Chicken breast© Creativ Studio/Heinemann/imageBROKER/REX/Shutterstock

An American research team has taken a step forward in combating wooden breast, a condition affecting broiler birds that results in rejections at the slaughterhouse.

It is a relatively new condition with few peer-reviewed papers into its cause or prevalence, but some consider it related to increased broiler growth rates, and linked to “white striping” that also causes carcass rejections.

See also: Latest advances in science for poultry farmers

Scientists at the University of Delaware have analysed the genes involved in the disorder and determined the “unique biochemistry” of the hardened breast tissue.

The team first sought to understand the DNA of tissue affected by wooden breast by comparing its makeup with that of normal chicken breast.

They also used previously published work studying birds’ cell structure.

It found that, of 11,000 detectable genes, 1,500 were distinct between the affected and healthy breastmeat.

Behnam Abasht, of the University of Delaware, said hypoxia – a deficit of oxygen present in cells – could be a factor.

“In addition, our findings strongly suggest presence of oxidative stress — when free radicals build up and there aren’t enough antioxidants to detoxify them — as well as an increase in calcium in the tissue cells.”

New insights

The researchers also found affected breast muscle possesses a unique metabolic signature reflecting elevated lipid levels, muscle degradation and altered use of glucose.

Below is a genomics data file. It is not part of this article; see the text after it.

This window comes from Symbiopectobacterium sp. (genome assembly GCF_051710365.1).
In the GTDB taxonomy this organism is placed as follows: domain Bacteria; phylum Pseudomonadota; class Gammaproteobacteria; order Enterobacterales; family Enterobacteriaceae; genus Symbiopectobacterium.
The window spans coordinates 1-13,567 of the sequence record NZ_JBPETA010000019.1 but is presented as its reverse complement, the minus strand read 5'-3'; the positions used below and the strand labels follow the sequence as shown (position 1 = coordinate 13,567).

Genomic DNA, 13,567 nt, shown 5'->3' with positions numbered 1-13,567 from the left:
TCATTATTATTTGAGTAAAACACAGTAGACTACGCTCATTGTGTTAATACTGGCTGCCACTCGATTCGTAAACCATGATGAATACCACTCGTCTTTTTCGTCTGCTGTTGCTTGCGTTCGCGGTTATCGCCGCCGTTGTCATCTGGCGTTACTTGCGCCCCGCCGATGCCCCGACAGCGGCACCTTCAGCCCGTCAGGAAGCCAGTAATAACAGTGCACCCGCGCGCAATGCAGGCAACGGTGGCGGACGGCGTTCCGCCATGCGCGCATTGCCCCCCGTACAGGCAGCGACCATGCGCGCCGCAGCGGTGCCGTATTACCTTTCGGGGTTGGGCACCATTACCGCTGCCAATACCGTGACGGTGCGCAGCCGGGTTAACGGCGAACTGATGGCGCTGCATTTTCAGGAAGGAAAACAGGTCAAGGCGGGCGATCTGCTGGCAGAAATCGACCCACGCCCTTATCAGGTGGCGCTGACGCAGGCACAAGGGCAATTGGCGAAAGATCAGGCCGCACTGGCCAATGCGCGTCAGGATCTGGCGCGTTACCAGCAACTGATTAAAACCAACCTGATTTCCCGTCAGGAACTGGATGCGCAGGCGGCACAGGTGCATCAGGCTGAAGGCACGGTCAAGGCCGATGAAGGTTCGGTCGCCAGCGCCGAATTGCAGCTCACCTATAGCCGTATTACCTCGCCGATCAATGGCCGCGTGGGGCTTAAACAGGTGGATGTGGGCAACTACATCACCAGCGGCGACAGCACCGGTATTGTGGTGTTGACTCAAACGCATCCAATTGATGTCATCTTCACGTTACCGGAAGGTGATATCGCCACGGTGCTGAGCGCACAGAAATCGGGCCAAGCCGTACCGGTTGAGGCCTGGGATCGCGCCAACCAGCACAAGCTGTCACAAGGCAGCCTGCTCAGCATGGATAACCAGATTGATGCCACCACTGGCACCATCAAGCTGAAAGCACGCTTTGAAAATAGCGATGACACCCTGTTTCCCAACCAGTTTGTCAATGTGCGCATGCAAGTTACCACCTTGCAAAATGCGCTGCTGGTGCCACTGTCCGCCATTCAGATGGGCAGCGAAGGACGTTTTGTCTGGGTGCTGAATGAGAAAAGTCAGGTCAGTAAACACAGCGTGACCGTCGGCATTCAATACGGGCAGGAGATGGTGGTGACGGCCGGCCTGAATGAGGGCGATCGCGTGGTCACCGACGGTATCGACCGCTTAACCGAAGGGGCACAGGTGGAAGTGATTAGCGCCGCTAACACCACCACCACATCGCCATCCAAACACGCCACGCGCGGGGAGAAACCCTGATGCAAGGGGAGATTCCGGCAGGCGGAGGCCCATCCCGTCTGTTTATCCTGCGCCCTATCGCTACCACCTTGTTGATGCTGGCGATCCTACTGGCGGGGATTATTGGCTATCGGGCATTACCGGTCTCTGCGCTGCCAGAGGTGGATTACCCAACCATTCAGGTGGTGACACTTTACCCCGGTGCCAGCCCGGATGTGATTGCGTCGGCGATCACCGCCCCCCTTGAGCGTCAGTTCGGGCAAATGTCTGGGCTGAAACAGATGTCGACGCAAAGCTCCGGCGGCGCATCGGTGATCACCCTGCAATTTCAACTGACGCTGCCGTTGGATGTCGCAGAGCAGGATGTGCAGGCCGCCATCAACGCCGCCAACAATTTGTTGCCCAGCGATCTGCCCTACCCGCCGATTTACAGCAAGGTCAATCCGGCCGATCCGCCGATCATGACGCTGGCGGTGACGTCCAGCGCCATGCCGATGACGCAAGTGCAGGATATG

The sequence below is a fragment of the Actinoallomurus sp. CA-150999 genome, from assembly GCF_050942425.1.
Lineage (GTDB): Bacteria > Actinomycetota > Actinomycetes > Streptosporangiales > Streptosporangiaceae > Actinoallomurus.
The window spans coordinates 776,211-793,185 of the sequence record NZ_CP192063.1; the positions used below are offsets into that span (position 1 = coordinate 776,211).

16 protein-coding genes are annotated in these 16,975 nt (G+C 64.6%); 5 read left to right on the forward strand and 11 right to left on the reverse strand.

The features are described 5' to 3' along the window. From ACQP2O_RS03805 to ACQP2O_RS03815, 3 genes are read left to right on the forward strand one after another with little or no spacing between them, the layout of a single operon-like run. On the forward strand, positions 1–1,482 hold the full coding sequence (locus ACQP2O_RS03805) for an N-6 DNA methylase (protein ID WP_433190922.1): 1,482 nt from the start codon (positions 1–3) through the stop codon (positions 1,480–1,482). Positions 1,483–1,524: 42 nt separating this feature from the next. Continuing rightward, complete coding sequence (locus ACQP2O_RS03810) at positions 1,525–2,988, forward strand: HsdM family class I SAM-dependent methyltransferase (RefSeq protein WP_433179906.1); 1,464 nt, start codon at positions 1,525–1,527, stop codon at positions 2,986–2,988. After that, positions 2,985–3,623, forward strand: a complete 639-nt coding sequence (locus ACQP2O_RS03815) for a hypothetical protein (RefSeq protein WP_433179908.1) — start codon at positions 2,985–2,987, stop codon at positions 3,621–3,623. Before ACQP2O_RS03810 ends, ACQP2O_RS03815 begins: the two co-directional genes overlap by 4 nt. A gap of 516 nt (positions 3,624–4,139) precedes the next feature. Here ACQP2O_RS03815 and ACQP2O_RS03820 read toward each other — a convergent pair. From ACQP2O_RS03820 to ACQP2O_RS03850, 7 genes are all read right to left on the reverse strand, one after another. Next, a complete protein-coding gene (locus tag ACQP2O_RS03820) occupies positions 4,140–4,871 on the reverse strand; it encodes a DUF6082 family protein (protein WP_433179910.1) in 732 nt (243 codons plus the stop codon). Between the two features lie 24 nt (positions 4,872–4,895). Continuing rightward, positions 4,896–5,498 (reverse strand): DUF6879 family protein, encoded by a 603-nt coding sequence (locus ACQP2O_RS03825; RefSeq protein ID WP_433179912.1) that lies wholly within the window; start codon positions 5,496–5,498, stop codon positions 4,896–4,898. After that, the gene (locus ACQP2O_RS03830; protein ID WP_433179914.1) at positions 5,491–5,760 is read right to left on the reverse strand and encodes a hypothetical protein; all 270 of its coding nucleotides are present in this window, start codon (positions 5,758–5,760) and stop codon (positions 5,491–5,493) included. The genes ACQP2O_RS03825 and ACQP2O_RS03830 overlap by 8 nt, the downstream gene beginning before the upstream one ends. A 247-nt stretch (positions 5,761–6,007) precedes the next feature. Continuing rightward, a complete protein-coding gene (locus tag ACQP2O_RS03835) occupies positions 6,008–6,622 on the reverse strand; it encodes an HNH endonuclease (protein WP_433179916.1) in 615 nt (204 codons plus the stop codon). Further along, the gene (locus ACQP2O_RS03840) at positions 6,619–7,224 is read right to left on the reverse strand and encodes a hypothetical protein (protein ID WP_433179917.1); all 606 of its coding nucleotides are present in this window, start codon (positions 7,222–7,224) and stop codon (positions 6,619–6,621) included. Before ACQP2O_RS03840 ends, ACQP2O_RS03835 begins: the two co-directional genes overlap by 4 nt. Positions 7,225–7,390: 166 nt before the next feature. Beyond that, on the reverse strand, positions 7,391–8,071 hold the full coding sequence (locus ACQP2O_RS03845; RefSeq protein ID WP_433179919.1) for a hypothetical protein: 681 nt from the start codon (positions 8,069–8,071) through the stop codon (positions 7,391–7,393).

The findings offer insight into the biochemical processes that contribute to tissue hardening.

Supplementing poultry diets with vitamin C, a potent antioxidant, may help lower the incidence of the disorder, Prof Abasht said.

The US Department of Agriculture has recently funded a £381,000 grant to continue research into the condition.

A study published in Veterinary Record earlier this year confirmed the presence of the condition in UK-reared broilers.

Wooden breast research

Researchers from University of Delaware studied 2,500 broilers raised under commercial conditions for 29 days.

The results showed a significant statistical difference between healthy and affected chickens, with affected birds having a larger breast muscle, higher body weight and greater feed efficiency.

But that was not the case universally.

Some birds that recorded lower efficiency and small breast muscle still developed wooden breast.